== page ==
- Becky Beasley, Hide, 2004, Gloss fibre-based gelatin silver print
Becky Beasley (b.1975) is a Hastings-based artist who works in sculpture, installation and photography. Her work explores the human condition often alluding to her own battles with depression. Rather than allowing depression to dictate the way she lives, she uses these experiences to inspire her work and promote the importance of wellbeing.
“...mental health difficulties have been my greatest adversary and my greatest strength.” – Becky Beasley
The artwork Hide addresses anxiety from a place of understanding and could be said to resemble someone hiding foetal position underneath a tablecloth. The artist channels anxiety and achitecture into a show of creativity over struggle.
Image: Becky Beasley, Hide, 2004. Arts Council Collection, Southbank Centre, London © the artist
2. Caroline Achaintre ,Todo Custo, 2015 Hand-tufted wool
Todo Custo is a large textile artwork measuring over 3 metres high by London-based artist Caroline Achaintre (b.1969). Achaintre creates work in ‘the uncomfortable middle ground, the in-between’, blurring the boundaries of what we see and what we think we see.
This work in particular takes the bare minimum features to create a face, something we as humans are designed to recognise. The piece draws attention to the mistrust created by subjective perception and the way an individual’s viewpoint can seem to distort or recontextualise an image.
Image: Caroline Achaintre, Todo Custo, 2015. Arts Council Collection, Southbank Centre, London © the artist
3.Charlotte Prodger, BRIDGIT, 2016, Single-channel HD video
Understanding yourself is a challenge, but in doing so can lead to greater wellbeing. BRIDGIT is a 32-minute video work composed of a series of short 4 minute clips filmed on an iPhone by Glasgow based artist Charlotte Prodger (b.1974).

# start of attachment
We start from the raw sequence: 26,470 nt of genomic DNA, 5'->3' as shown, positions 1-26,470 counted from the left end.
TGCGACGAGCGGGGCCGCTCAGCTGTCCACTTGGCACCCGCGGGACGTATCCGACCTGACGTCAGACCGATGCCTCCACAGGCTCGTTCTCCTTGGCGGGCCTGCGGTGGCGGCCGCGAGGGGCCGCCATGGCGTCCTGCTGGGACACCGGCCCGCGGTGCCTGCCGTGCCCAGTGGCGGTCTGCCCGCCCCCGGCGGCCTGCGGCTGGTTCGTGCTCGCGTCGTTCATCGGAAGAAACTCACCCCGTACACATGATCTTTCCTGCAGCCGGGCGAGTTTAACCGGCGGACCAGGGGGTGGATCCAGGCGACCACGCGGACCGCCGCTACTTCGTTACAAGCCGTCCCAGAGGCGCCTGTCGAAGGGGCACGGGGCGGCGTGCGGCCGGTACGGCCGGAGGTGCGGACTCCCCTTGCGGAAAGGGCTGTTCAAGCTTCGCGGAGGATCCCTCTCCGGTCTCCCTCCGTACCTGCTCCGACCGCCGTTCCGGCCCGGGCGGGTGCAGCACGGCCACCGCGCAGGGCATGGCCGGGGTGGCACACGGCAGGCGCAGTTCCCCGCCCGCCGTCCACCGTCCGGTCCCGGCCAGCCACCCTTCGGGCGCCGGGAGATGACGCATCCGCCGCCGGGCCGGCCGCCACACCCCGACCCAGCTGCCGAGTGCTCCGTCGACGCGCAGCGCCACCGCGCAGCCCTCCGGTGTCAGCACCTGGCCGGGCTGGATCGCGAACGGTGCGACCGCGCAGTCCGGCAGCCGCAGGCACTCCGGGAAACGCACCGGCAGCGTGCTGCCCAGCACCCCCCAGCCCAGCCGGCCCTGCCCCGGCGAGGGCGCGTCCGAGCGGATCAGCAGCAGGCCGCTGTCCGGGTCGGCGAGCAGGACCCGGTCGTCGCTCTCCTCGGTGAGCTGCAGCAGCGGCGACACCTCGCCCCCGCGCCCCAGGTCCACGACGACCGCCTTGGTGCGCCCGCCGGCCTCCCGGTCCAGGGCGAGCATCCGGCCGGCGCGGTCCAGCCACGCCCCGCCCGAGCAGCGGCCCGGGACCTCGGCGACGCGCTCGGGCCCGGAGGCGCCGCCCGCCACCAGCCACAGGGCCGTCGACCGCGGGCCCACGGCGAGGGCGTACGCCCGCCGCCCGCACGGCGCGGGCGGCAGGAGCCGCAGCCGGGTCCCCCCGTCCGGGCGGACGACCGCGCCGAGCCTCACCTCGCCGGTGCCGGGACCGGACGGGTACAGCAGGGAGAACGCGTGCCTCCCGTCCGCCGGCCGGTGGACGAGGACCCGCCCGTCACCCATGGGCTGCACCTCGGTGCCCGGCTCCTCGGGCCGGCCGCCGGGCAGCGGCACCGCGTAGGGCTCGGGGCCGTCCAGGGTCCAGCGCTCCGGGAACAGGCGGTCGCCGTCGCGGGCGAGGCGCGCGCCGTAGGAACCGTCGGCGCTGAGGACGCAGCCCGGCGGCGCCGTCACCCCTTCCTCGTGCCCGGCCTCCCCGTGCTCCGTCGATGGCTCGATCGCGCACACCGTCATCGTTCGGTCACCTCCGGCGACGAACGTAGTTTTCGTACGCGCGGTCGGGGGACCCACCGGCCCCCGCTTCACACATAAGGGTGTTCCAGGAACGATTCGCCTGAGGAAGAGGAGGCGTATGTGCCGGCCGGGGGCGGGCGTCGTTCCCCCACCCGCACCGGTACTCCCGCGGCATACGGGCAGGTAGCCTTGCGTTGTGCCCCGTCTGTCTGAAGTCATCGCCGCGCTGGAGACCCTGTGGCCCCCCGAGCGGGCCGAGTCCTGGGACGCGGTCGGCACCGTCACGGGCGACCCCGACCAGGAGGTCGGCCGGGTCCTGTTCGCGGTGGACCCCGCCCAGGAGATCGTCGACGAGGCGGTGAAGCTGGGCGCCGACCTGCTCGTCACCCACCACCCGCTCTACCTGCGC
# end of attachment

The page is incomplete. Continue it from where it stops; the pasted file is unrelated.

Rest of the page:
Prodger’s film offers us a personal account of the artist’s life experiences as she seeks to find herself, addressing themes including human connectivity to technology, place and it’s relation to time, and queer and gender identities. Filmed over the course of a year and limited by the short filming capacity of her iphone, Prodger creates a highly engaging and personal dialogue through spoken narrative, shedding light on her own journey.
Image: Charlotte Prodger, BRIDGIT (film still), 2016. Arts Council Collection, Southbank Centre, London © the artist
Still Looking: How do you get started with modern art?
Art can sometimes deem daunting, it can often feel hard to understand or appreciate. In our venues, with so many works on display, trying to see everything can also maybe seem overwhelming. Studies have found that visitors to art galleries spend an average of eight seconds looking at each work on display.
But what happens when we spend five minutes, fifteen minutes, an hour or an afternoon really looking in detail at an artwork? This is ‘slow looking’. It is an approach based on the idea that, if we really want to get to know a work of art, we need to spend time with it.